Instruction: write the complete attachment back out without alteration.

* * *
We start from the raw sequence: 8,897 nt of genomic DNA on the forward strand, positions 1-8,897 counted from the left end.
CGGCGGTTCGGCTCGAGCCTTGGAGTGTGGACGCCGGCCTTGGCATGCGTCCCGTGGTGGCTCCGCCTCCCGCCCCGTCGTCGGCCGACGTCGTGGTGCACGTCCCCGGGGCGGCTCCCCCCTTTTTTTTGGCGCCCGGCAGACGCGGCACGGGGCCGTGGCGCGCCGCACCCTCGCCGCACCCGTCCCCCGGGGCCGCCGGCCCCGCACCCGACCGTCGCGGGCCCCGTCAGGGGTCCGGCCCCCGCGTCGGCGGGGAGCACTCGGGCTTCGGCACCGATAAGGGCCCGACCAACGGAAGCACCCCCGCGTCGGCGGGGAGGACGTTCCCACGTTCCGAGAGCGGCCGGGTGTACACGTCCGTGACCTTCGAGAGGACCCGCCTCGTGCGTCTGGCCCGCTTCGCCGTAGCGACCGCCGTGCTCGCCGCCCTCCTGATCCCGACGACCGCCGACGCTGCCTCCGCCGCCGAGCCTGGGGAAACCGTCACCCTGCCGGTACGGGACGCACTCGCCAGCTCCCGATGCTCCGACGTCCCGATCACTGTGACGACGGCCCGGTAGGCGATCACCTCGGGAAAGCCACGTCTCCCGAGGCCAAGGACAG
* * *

We start from the raw sequence: 8,897 nt of genomic DNA on the forward strand, positions 1-8,897 counted from the left end.
CGGCGGTTCGGCTCGAGCCTTGGAGTGTGGACGCCGGCCTTGGCATGCGTCCCGTGGTGGCTCCGCCTCCCGCCCCGTCGTCGGCCGACGTCGTGGTGCACGTCCCCGGGGCGGCTCCCCCCTTTTTTTTGGCGCCCGGCAGACGCGGCACGGGGCCGTGGCGCGCCGCACCCTCGCCGCACCCGTCCCCCGGGGCCGCCGGCCCCGCACCCGACCGTCGCGGGCCCCGTCAGGGGTCCGGCCCCCGCGTCGGCGGGGAGCACTCGGGCTTCGGCACCGATAAGGGCCCGACCAACGGAAGCACCCCCGCGTCGGCGGGGAGGACGTTCCCACGTTCCGAGAGCGGCCGGGTGTACACGTCCGTGACCTTCGAGAGGACCCGCCTCGTGCGTCTGGCCCGCTTCGCCGTAGCGACCGCCGTGCTCGCCGCCCTCCTGATCCCGACGACCGCCGACGCTGCCTCCGCCGCCGAGCCTGGGGAAACCGTCACCCTGCCGGTACGGGACGCACTCGCCAGCTCCCGATGCTCCGACGTCCCGATCACTGTGACGACGGCCCGGTAGGCGATCACCTCGGGAAAGCCACGTCTCCCGAGGCCAAGGACAG